A007602


Numbers that are divisible by the product of their digits.
(Formerly M0482)


44



1, 2, 3, 4, 5, 6, 7, 8, 9, 11, 12, 15, 24, 36, 111, 112, 115, 128, 132, 135, 144, 175, 212, 216, 224, 312, 315, 384, 432, 612, 624, 672, 735, 816, 1111, 1112, 1113, 1115, 1116, 1131, 1176, 1184, 1197, 1212, 1296, 1311, 1332, 1344, 1416, 1575, 1715, 2112, 2144
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OFFSET

1,2


COMMENTS

These are called Zuckerman numbers to base 10. [Sonamed by J. J. Tattersall, after Herbert S. Zuckerman.  Charles R Greathouse IV, Jun 06 2017]  Howard Berman (howard_berman(AT)hotmail.com), Nov 09 2008
This sequence is a subsequence of A180484; the first member of A180484 that is not a member of A007602 is 1114.  D. S. McNeil, Sep 09 2010
Complement of A188643; A188642(a(n)) = 1; A038186 is a subsequence; A168046(a(n)) = 1: subsequence of A052382.  Reinhard Zumkeller, Apr 07 2011
The terms of n digits in the sequence, for n from 1 to 14, are 9, 5, 20, 40, 117, 285, 747, 1951, 5229, 13493, 35009, 91792, 239791, 628412, 1643144, 4314987. Empirically, the counts seem to grow as 0.858*2.62326^n.  Giovanni Resta, Jun 25 2017
De Koninck and Luca showed that the number of Zuckerman numbers below x is at least x^0.122 but at most x^0.863.  Tomohiro Yamada, Nov 17 2017


REFERENCES

N. J. A. Sloane and Simon Plouffe, The Encyclopedia of Integer Sequences, Academic Press, 1995 (includes this sequence).


LINKS

Reinhard Zumkeller and Zak Seidov, Table of n, a(n) for n = 1..10000
JeanMarie De Koninck and Florian Luca, Positive integers divisible by the product of their nonzero digits, Port. Math. 64 (2007) 7585. (This proof for upper bounds contains an error. See the paper below)
JeanMarie De Koninck and Florian Luca, Corrigendum to "Positive integers divisible by the product of their nonzero digits", Portugaliae Math. 64 (2007), 1: 7585, Port. Math. 74 (2017), 169170.
Index entries for Colombian or self numbers and related sequences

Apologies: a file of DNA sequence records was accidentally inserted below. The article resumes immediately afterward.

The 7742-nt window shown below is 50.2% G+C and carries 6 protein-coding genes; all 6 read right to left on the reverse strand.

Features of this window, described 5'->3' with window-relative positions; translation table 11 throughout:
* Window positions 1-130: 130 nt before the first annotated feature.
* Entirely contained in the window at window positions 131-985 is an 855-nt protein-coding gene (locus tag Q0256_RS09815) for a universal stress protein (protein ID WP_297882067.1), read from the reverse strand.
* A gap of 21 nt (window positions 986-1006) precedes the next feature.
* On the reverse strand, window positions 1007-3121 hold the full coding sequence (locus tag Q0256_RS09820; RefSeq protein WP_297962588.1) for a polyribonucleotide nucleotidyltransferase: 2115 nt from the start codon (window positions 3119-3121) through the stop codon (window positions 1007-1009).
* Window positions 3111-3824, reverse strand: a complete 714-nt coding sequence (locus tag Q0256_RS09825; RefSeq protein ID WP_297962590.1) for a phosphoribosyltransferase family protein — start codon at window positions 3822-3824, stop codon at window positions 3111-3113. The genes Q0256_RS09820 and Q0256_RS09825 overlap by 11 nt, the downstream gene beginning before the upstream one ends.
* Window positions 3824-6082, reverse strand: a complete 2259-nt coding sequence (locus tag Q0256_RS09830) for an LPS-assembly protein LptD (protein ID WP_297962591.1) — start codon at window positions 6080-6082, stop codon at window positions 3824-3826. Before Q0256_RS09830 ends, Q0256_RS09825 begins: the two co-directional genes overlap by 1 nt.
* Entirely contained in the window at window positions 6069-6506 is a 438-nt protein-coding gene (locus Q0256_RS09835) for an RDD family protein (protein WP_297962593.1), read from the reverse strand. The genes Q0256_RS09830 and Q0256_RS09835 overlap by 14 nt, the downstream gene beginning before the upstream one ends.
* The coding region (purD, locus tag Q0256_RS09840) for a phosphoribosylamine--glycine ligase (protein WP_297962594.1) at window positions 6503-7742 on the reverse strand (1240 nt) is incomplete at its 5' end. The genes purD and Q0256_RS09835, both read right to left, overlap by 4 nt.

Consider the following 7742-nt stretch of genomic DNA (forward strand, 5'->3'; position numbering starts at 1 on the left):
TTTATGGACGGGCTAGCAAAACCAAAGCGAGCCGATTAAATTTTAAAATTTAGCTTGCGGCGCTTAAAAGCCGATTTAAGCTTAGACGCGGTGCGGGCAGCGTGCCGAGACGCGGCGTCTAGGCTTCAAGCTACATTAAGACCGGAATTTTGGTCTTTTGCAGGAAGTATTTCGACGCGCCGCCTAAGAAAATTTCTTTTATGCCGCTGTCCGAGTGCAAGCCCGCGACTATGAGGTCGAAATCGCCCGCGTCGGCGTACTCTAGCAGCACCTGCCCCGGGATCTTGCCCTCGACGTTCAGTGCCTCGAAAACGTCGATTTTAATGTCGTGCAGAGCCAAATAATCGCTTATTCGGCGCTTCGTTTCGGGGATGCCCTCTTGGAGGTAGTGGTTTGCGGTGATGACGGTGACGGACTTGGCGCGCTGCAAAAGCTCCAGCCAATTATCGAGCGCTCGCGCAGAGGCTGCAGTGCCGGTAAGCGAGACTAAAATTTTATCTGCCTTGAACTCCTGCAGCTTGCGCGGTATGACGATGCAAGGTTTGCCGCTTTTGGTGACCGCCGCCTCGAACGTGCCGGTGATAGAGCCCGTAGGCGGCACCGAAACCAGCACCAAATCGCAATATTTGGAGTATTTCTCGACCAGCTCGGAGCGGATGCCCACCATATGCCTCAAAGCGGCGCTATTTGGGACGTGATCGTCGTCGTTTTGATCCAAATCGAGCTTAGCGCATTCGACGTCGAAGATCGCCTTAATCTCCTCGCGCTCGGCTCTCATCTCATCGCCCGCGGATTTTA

MAPLE

filter:= proc(n)
local p;
p:= convert(convert(n, base, 10), `*`);
p <> 0 and n mod p = 0
end proc;
select(filter, [$1..10000]); # Robert Israel, Aug 24 2014


MATHEMATICA

zuckerQ[n_] := Module[{d = IntegerDigits[n], prod}, prod = Times @@ d; prod > 0 && Mod[n, prod] == 0]; Select[Range[5000], zuckerQ] (* Alonso del Arte, Aug 04 2004 *)


PROG

(Haskell)
import Data.List (elemIndices)
a007602 n = a007602_list !! (n1)
a007602_list = map succ $ elemIndices 1 $ map a188642 [1..]
 Reinhard Zumkeller, Apr 07 2011
(MAGMA) [ n: n in [1..2144]  not IsZero(&*Intseq(n)) and IsZero(n mod &*Intseq(n)) ]; // Bruno Berselli, May 28 2011
(Python)
from operator import mul
from functools import reduce
A007602 = [n for n in range(1, 10**5) if not (str(n).count('0') or n % reduce(mul, (int(d) for d in str(n))))] # Chai Wah Wu, Aug 25 2014
(PARI)
for(n=1, 10^5, d=digits(n); p=prod(i=1, #d, d[i]); if(p&&n%p==0, print1(n, ", "))) \\ Derek Orr, Aug 25 2014


CROSSREFS

Cf. A002796, A034709, A034838, A001103, A005349.
Cf. A286590 (for factorialbase analog).
Cf. A288069 (quotients).
Subsequence of A055471.
Sequence in context: A308472 A064700 A180484 * A167620 A169935 A193498
Adjacent sequences: A007599 A007600 A007601 * A007603 A007604 A007605


KEYWORD

nonn,base,easy


AUTHOR

N. J. A. Sloane, Mira Bernstein, Robert G. Wilson v


STATUS

approved